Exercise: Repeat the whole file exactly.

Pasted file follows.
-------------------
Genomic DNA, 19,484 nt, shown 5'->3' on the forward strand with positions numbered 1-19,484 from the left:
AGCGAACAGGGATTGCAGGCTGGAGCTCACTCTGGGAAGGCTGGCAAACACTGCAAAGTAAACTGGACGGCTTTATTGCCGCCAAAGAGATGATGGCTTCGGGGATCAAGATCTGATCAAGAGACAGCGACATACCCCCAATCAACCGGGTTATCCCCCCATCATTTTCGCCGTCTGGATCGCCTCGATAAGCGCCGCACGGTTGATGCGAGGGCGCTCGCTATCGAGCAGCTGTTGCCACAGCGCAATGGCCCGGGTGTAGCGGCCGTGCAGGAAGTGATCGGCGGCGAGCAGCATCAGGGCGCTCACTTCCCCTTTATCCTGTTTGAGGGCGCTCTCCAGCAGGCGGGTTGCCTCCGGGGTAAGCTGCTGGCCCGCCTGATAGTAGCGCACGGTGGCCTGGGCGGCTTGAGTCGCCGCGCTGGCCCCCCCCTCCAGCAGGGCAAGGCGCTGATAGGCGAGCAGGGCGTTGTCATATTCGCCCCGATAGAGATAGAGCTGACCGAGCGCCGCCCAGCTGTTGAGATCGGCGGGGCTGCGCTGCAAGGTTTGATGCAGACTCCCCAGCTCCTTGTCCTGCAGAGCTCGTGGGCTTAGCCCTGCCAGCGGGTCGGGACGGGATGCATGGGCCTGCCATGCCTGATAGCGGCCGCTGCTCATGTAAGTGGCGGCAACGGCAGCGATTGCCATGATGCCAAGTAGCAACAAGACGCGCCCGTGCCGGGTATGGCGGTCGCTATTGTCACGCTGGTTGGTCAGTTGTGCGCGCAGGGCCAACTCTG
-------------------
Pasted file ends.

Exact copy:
Genomic DNA, 19,484 nt, shown 5'->3' on the forward strand with positions numbered 1-19,484 from the left:
AGCGAACAGGGATTGCAGGCTGGAGCTCACTCTGGGAAGGCTGGCAAACACTGCAAAGTAAACTGGACGGCTTTATTGCCGCCAAAGAGATGATGGCTTCGGGGATCAAGATCTGATCAAGAGACAGCGACATACCCCCAATCAACCGGGTTATCCCCCCATCATTTTCGCCGTCTGGATCGCCTCGATAAGCGCCGCACGGTTGATGCGAGGGCGCTCGCTATCGAGCAGCTGTTGCCACAGCGCAATGGCCCGGGTGTAGCGGCCGTGCAGGAAGTGATCGGCGGCGAGCAGCATCAGGGCGCTCACTTCCCCTTTATCCTGTTTGAGGGCGCTCTCCAGCAGGCGGGTTGCCTCCGGGGTAAGCTGCTGGCCCGCCTGATAGTAGCGCACGGTGGCCTGGGCGGCTTGAGTCGCCGCGCTGGCCCCCCCCTCCAGCAGGGCAAGGCGCTGATAGGCGAGCAGGGCGTTGTCATATTCGCCCCGATAGAGATAGAGCTGACCGAGCGCCGCCCAGCTGTTGAGATCGGCGGGGCTGCGCTGCAAGGTTTGATGCAGACTCCCCAGCTCCTTGTCCTGCAGAGCTCGTGGGCTTAGCCCTGCCAGCGGGTCGGGACGGGATGCATGGGCCTGCCATGCCTGATAGCGGCCGCTGCTCATGTAAGTGGCGGCAACGGCAGCGATTGCCATGATGCCAAGTAGCAACAAGACGCGCCCGTGCCGGGTATGGCGGTCGCTATTGTCACGCTGGTTGGTCAGTTGTGCGCGCAGGGCCAACTCTG